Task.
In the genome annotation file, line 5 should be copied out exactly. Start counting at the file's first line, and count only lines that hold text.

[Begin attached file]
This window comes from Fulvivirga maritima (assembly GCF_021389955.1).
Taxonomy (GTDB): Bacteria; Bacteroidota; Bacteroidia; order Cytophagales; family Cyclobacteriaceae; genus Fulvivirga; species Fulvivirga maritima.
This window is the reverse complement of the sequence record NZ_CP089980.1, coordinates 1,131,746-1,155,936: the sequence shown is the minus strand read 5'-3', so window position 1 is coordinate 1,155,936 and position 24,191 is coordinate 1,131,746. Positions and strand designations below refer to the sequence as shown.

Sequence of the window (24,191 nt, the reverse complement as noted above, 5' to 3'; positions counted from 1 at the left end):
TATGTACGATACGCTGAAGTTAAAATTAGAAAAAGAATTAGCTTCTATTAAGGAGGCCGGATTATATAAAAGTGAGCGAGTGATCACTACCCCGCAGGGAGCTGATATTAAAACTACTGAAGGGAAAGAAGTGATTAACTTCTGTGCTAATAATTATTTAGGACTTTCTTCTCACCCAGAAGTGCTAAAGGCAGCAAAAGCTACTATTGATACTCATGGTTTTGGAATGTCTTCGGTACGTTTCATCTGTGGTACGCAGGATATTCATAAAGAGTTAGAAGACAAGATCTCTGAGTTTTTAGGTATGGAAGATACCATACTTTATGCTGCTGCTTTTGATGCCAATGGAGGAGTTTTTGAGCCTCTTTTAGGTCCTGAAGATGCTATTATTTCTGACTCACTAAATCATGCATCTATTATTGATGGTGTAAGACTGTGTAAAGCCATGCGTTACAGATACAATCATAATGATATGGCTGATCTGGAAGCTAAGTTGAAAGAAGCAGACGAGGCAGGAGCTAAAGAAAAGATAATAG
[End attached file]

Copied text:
TATGTACGATACGCTGAAGTTAAAATTAGAAAAAGAATTAGCTTCTATTAAGGAGGCCGGATTATATAAAAGTGAGCGAGTGATCACTACCCCGCAGGGAGCTGATATTAAAACTACTGAAGGGAAAGAAGTGATTAACTTCTGTGCTAATAATTATTTAGGACTTTCTTCTCACCCAGAAGTGCTAAAGGCAGCAAAAGCTACTATTGATACTCATGGTTTTGGAATGTCTTCGGTACGTTTCATCTGTGGTACGCAGGATATTCATAAAGAGTTAGAAGACAAGATCTCTGAGTTTTTAGGTATGGAAGATACCATACTTTATGCTGCTGCTTTTGATGCCAATGGAGGAGTTTTTGAGCCTCTTTTAGGTCCTGAAGATGCTATTATTTCTGACTCACTAAATCATGCATCTATTATTGATGGTGTAAGACTGTGTAAAGCCATGCGTTACAGATACAATCATAATGATATGGCTGATCTGGAAGCTAAGTTGAAAGAAGCAGACGAGGCAGGAGCTAAAGAAAAGATAATAG